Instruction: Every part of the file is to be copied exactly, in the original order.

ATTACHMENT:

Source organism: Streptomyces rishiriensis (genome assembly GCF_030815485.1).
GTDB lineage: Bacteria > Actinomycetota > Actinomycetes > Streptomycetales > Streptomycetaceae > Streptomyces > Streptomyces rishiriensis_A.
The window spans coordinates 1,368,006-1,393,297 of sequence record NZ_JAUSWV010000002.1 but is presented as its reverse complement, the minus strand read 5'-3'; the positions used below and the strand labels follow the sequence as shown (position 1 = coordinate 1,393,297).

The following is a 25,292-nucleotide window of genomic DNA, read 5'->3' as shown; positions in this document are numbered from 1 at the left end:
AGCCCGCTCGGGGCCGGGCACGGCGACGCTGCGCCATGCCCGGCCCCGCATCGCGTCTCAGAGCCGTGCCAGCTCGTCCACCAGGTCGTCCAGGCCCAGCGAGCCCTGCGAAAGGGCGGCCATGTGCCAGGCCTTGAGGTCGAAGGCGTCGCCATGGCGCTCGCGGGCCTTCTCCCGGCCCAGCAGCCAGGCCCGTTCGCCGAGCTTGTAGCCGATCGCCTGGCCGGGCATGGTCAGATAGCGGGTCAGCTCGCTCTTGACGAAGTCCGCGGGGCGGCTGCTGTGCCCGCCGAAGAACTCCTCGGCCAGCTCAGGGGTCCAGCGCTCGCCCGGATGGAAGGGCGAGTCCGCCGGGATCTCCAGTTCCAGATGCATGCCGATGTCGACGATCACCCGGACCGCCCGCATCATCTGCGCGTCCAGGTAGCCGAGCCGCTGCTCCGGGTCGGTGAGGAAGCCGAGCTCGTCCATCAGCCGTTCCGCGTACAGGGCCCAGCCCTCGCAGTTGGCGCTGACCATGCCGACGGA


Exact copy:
Source organism: Streptomyces rishiriensis (genome assembly GCF_030815485.1).
GTDB lineage: Bacteria > Actinomycetota > Actinomycetes > Streptomycetales > Streptomycetaceae > Streptomyces > Streptomyces rishiriensis_A.
The window spans coordinates 1,368,006-1,393,297 of sequence record NZ_JAUSWV010000002.1 but is presented as its reverse complement, the minus strand read 5'-3'; the positions used below and the strand labels follow the sequence as shown (position 1 = coordinate 1,393,297).

The following is a 25,292-nucleotide window of genomic DNA, read 5'->3' as shown; positions in this document are numbered from 1 at the left end:
AGCCCGCTCGGGGCCGGGCACGGCGACGCTGCGCCATGCCCGGCCCCGCATCGCGTCTCAGAGCCGTGCCAGCTCGTCCACCAGGTCGTCCAGGCCCAGCGAGCCCTGCGAAAGGGCGGCCATGTGCCAGGCCTTGAGGTCGAAGGCGTCGCCATGGCGCTCGCGGGCCTTCTCCCGGCCCAGCAGCCAGGCCCGTTCGCCGAGCTTGTAGCCGATCGCCTGGCCGGGCATGGTCAGATAGCGGGTCAGCTCGCTCTTGACGAAGTCCGCGGGGCGGCTGCTGTGCCCGCCGAAGAACTCCTCGGCCAGCTCAGGGGTCCAGCGCTCGCCCGGATGGAAGGGCGAGTCCGCCGGGATCTCCAGTTCCAGATGCATGCCGATGTCGACGATCACCCGGACCGCCCGCATCATCTGCGCGTCCAGGTAGCCGAGCCGCTGCTCCGGGTCGGTGAGGAAGCCGAGCTCGTCCATCAGCCGTTCCGCGTACAGGGCCCAGCCCTCGCAGTTGGCGCTGACCATGCCGACGGA